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Finding Joy in the Biblical Feasts

It’s Christmas time. There’s festive music on every radio station and in every store, lights, parties, and family get-togethers. There’s the cookie baking, caroling, decorating, and the scent of Christmas in the air. The season’s joy—Christmas spirit—is everywhere.

I love the Biblical feast days with all my heart. But I would be lying if I said I didn’t miss the spirit of joy and excitement that came so easily with the holidays I grew up celebrating. 

Sometimes I wonder if Ruth in the Bible felt similarly. She left her people to join Israel and follow YHWH, sincerely, of course. Yet, what a culture shock. 

As followers of Yeshua, we love our God, and once we realize His Holy Days have not been abolished, we want to draw closer to Him and honor Him through celebrating them. It’s hard sometimes, though. There’s no spirit of Rosh HaShana automatically filling the air in September. We’re not getting cards in the mail with invitations to Shavuot parties. There’s no Sukkot music on the radio or in any store. We don’t have Passover traditions and recipes passed down from generations. Lots of us don’t even have family to celebrate with.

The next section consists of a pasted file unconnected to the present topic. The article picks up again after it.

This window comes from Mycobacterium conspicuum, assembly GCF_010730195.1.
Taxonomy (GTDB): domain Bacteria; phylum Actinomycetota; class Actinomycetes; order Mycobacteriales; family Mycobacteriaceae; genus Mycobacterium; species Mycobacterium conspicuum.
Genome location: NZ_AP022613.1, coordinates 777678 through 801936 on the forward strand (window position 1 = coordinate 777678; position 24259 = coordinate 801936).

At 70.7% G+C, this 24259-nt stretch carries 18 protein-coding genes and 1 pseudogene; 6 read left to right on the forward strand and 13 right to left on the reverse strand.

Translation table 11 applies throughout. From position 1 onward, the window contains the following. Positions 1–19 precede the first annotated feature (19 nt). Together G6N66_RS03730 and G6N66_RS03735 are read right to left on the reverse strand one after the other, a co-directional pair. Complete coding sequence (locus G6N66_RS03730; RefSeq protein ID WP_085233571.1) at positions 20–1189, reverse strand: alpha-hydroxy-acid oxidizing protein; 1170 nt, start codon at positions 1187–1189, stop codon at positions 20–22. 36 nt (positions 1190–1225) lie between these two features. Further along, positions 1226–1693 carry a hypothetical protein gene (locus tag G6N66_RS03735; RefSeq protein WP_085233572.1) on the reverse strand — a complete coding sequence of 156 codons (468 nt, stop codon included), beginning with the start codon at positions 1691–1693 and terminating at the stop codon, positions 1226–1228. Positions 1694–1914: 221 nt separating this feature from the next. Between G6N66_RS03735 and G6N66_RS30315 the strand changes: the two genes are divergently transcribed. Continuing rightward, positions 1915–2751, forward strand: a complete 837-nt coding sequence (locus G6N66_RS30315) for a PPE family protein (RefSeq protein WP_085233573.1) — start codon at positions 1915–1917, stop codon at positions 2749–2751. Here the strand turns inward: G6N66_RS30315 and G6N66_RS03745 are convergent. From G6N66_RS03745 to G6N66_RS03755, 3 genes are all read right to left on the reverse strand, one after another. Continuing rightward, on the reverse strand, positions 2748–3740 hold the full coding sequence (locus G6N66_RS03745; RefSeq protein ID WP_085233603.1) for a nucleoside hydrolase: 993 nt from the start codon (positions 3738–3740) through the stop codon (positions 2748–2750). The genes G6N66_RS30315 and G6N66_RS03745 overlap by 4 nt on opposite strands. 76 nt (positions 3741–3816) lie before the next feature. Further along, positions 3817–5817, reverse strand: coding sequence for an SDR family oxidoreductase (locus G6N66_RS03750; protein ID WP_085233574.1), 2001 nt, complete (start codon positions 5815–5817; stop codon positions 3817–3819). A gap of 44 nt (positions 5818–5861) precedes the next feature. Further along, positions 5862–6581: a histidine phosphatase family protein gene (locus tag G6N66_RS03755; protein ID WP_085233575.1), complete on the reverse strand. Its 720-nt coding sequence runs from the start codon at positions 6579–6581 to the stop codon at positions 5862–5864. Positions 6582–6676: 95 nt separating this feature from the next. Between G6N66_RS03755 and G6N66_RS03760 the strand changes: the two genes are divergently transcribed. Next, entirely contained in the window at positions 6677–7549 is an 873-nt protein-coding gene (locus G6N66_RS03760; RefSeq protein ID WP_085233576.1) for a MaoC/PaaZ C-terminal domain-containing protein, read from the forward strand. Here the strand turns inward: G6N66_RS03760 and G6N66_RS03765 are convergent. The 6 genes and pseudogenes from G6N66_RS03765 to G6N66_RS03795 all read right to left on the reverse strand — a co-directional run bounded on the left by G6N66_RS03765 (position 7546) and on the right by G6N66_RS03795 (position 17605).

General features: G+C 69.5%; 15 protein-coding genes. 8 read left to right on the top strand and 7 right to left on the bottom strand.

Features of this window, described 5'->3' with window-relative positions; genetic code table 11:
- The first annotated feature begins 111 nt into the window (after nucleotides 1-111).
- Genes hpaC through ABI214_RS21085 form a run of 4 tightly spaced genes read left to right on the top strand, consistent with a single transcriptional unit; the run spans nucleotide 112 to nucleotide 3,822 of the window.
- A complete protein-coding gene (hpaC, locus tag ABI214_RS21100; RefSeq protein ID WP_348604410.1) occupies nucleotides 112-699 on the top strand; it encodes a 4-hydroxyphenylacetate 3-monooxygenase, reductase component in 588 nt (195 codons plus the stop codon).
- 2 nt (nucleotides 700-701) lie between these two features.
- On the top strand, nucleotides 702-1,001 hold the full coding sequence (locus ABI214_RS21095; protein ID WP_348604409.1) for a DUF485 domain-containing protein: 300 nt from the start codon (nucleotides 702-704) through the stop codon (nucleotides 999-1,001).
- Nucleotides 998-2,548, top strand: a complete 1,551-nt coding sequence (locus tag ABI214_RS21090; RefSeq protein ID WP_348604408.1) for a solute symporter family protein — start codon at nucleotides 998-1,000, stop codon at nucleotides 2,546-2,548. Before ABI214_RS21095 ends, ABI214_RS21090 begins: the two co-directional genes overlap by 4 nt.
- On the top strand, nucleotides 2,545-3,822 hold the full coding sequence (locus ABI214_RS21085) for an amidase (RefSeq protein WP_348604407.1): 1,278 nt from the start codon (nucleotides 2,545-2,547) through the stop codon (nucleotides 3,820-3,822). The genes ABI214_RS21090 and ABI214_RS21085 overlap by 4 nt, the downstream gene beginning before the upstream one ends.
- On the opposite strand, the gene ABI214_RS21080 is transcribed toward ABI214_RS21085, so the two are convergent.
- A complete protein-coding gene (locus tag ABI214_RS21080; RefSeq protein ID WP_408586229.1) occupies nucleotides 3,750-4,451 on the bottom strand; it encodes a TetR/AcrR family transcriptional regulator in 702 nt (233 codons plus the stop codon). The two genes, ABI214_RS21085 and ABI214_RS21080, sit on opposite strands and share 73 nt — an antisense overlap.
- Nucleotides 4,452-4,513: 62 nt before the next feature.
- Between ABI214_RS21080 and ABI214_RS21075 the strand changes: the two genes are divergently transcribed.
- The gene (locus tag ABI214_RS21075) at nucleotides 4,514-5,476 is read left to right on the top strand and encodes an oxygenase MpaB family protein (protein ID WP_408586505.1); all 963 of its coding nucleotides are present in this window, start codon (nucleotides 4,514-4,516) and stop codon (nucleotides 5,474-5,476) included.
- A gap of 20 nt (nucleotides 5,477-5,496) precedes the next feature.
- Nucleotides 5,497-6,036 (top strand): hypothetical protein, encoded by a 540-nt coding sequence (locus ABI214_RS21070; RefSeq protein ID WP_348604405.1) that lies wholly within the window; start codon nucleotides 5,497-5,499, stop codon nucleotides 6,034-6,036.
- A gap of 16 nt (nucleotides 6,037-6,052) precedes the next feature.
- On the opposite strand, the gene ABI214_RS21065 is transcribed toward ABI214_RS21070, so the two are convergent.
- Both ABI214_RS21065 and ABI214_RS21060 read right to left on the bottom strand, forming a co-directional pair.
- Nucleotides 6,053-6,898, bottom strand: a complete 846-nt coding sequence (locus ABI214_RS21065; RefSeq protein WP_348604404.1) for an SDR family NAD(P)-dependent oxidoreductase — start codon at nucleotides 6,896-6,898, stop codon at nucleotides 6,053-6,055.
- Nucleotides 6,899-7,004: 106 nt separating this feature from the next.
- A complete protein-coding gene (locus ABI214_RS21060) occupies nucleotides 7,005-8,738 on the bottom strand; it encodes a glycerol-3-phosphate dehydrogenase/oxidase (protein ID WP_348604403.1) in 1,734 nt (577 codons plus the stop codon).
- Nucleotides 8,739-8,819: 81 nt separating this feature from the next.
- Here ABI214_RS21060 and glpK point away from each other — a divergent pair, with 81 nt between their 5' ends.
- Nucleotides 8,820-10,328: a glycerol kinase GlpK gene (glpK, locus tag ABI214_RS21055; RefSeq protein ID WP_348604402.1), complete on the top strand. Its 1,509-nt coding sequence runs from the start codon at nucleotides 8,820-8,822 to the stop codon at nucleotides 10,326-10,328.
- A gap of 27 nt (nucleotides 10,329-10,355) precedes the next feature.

How, then, do we embrace the Biblical Holy Days with joy—finding the “holiday spirit”—when most of the world is not participating?

It’s not necessarily easy at first. At least, it hasn’t been for me. But, with time and effort, it is possible. Let me share with you a few of the ways that have helped me and my husband learn to find joy in The Father’s Appointed Times.

First, be sure to learn about the reason for the season. Discovering and remembering the spiritual significance behind the Biblical Feast Days fills these new holidays with meaning.

Behind the commandments for Passover and Unleavened Bread is a memorialization and honoring of Yeshua’s death and resurrection, a celebration of our newfound freedom from sin and the curse of the law—death.

Shavuot celebrates the coming of the Holy Spirit, who fills the word of God with life and guides us to all understanding; it marks the giving of the Torah and our ability to be grafted into the Kingdom.

Rosh HaShana reminds us that Yeshua is King and will come again to rule and reign and make all things new.

Yom Kippur is a time we cast aside the distractions of life to come before our Father and not only repent but dwell thankfully on his mercy and forgiveness.

Sukkot celebrates “The King in the field”—God among us—His provision in the fall harvest, and the birth of Yeshua the Messiah.

Although not an Appointed Time, Hanukkah is a heartfelt remembrance of the miraculous victory The Father gave the Jews over the Greeks, the sacrifices they made to stay faithful to God even under severe persecution, and the miracle of the oil for the menorah at the rededication of the temple.

Purim is a powerful remembrance of The Father saving His people from annihilation. It shows us that He can use anyone for His purpose, no matter how small or insignificant, as long as they are willing to be His vessels. It celebrates the fact that He is faithful to be our refuge and strength, an ever-present help in times of trouble.